Call for the Accelerated Withdrawal of Aducanumab

The following statement was drafted and approved by a group of internationally recognized experts in dementia research and treatment, and other health experts. We invite you to personally endorse this statement by adding your name at the bottom of this page. (press release)


Peter J. Whitehouse, M.D. Ph.D.
Professor, Case Western Reserve University and University of Toronto


Sam E. Gandy, M.D., Ph.D.
Professor of Neurology and of Psychiatry, Icahn School of Medicine at Mount Sinai

Vikas Saini, M.D., F.A.C.C
Chair, Right Care Alliance
President, Lown Institute


G. Caleb Alexander, M.D., M.S.
Professor of Epidemiology and Medicine, Johns Hopkins Bloomberg School of Public Health

Jerry Avorn, M.D.
Professor of Medicine, Harvard Medical
Chief Emeritus, Division of Pharmacoepidemiology and Pharmacoeconomics, Department of Medicine, Brigham and Women’s Hospital

Shannon Brownlee, M.Sc.
Co-Chair, Right Care Alliance
Special Advisor to the President, Lown Institute
Lecturer, School of Public Health, George Washington University

Cameron Camp, Ph.D.
Director of Research and Development, Center for Applied Research in Dementia

Michael A. Carome, M.D.
Director, Health Research Group, Public Citizen

Howard Chertkow, M.D., F.R.C.P., F.C.A.H.S.
Chair in Cognitive Neurology and Innovation and Senior Scientist, Baycrest and Rotman Research Institute

Director, Kimel Centre for Brain Health and Wellness and Anne & Allan Bank Centre for Clinical Research Trials, Baycrest

Scientific Director, Canadian Consortium on Neurodegeneration in Aging

Adjunct Professor, Dept. of Neurology and Neurosurgery, McGill University Professor of Neurology (Medicine), University of Toronto

Adriane Fugh-Berman M.D.
Director, PharmedOut
Georgetown University Medical Center

Daniel R. George, Ph.D, M.Sc.
Associate Professor, Penn State College of Medicine

Robert J. Howard M.D. MRCPsych.
Professor of Old Age Psychiatry, Division of Psychiatry, Faculty of Brain Sciences, University College London

Edo Richard M.D. Ph.D.
Professor of Neurology, Radboud University Medical Center, Nijmegen and Amsterdam University Medical Center, The Netherlands

Aaron S. Kesselheim, M.D., J.D., M.P.H.
Professor of Medicine, Harvard Medical School

Kenneth M. Langa, MD, PhD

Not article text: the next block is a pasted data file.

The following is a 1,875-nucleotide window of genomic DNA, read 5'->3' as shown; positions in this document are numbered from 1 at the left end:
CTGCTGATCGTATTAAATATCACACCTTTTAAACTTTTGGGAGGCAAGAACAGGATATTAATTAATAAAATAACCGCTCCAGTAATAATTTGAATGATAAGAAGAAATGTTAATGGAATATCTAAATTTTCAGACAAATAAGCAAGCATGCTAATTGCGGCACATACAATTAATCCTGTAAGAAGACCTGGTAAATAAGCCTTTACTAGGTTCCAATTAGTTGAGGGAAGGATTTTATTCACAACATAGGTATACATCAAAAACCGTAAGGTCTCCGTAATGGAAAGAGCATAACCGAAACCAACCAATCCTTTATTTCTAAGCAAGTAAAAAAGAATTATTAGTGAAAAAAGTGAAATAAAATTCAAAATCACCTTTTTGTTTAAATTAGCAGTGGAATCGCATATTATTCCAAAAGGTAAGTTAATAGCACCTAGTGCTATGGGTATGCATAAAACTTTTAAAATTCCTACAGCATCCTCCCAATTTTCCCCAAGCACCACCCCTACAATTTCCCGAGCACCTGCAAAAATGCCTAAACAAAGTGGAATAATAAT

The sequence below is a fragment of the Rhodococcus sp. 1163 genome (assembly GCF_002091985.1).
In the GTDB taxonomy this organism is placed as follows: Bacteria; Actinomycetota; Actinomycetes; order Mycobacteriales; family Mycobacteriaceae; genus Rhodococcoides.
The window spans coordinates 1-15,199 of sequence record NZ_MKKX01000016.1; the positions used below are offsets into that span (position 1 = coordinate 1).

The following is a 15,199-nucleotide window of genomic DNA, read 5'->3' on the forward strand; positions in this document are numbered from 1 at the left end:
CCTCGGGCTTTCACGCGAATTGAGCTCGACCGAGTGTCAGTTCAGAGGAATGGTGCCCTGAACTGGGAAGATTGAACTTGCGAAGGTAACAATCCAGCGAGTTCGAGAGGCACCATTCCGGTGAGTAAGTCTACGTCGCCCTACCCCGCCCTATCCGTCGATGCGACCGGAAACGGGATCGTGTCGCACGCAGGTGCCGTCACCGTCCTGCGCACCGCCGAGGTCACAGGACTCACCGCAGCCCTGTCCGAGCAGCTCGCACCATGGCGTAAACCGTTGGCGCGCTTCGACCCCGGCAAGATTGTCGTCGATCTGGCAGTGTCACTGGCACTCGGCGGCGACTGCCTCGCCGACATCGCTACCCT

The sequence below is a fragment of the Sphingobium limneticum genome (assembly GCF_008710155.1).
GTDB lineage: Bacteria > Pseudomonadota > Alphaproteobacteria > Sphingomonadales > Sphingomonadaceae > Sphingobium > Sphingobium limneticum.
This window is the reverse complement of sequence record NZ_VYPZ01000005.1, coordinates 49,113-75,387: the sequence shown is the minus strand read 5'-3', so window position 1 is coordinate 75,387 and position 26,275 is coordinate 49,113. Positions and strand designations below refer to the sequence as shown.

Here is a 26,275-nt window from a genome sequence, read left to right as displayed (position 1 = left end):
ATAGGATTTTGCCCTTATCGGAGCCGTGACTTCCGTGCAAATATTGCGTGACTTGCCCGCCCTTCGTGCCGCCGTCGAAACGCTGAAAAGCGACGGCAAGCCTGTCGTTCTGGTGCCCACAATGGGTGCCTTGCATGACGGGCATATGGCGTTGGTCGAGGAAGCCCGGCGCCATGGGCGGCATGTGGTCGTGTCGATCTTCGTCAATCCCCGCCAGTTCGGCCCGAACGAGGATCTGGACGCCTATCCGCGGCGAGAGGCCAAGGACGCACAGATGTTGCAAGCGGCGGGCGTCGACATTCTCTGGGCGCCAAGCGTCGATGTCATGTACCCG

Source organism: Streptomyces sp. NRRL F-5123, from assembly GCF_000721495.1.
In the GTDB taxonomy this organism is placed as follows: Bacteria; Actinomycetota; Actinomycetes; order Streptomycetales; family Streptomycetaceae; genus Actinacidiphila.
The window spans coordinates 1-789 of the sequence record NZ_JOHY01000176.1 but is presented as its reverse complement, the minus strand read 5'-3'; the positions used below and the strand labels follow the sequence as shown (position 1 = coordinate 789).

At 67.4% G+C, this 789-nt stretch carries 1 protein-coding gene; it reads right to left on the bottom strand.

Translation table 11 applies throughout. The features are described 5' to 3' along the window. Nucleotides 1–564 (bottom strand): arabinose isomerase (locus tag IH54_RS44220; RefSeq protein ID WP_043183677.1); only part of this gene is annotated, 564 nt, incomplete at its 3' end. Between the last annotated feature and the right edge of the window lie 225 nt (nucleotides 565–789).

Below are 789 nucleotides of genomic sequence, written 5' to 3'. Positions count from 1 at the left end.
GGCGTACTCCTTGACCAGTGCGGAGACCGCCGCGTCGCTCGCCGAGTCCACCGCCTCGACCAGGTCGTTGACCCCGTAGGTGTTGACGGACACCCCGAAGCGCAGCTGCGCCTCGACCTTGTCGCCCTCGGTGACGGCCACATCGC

Cyrus Sturgis Professor of Medicine, University of Michigan

Eric B Larson, M.D., M.P.H.
Clinical Professor, Medicine and Health Services University of Washington

George Perry, Ph.D.
Editor-in-Chief, Journal of Alzheimer’s Disease
Professor & Semmes Distinguished University Chair in Neurobiology, University of Texas at San Antonio

Lon S. Schneider, M.D., M.S.
Della Martin Professor of Psychiatry and Neuroscience, Keck School of Medicine of USC

Call for the Accelerated Withdrawal of Aducanumab

Published: December 20, 2021

We call on the FDA to withdraw its marketing approval for Aduhelm (aducanumab) for the treatment of Alzheimer’s disease. An accelerated withdrawal would mitigate some of the harm of its unwarranted accelerated approval for these reasons:

  1. Aduhelm failed to demonstrate the prespecified necessary clinical benefit to patients and did not meet the FDA’s own 2019 guidance criteria for a regular approval. In two prematurely terminated trials, one showed no effect, while the other showed an effect that was not clinically meaningful.
  2. Aduhelm also did not meet the FDA’s own criteria for accelerated approval based on surrogate markers because amyloid plaque does not correlate well with symptoms, severity of disease or progression. It is not a reliable measure of patient benefit and should not replace clinical outcomes in drug approvals. The FDA’s claim that a reduction in amyloid plaque is “reasonably likely to predict” such a benefit is without foundation.
  3. Given the lack of evidence for clinical benefit, the risks of Aduhelm are unacceptable. This drug causes high rates of potentially dangerous side effects (disorientation, falling, brain swelling and bleeding) and a risk of death that is yet to be defined.

We are deeply concerned about the broader issues raised by the approval of this drug. The FDA’s acceptance of amyloid plaque PET scans instead of actual patient improvement for approving drugs for Alzheimer’s disease is not scientifically well-founded. In the absence of clear evidence of meaningful clinical benefit, the continued availability of Aduhelm is likely to lead to widespread overtreatment that will not improve the quality of life of patients, will expose them to unnecessary harms, and will consume extensive resources better spent on supportive services and public health measures to help people with this potentially devastating disease.

The FDA’s decision to approve Aduhelm is indefensible in both scientific and clinical terms. This drug should be withdrawn from the market immediately.

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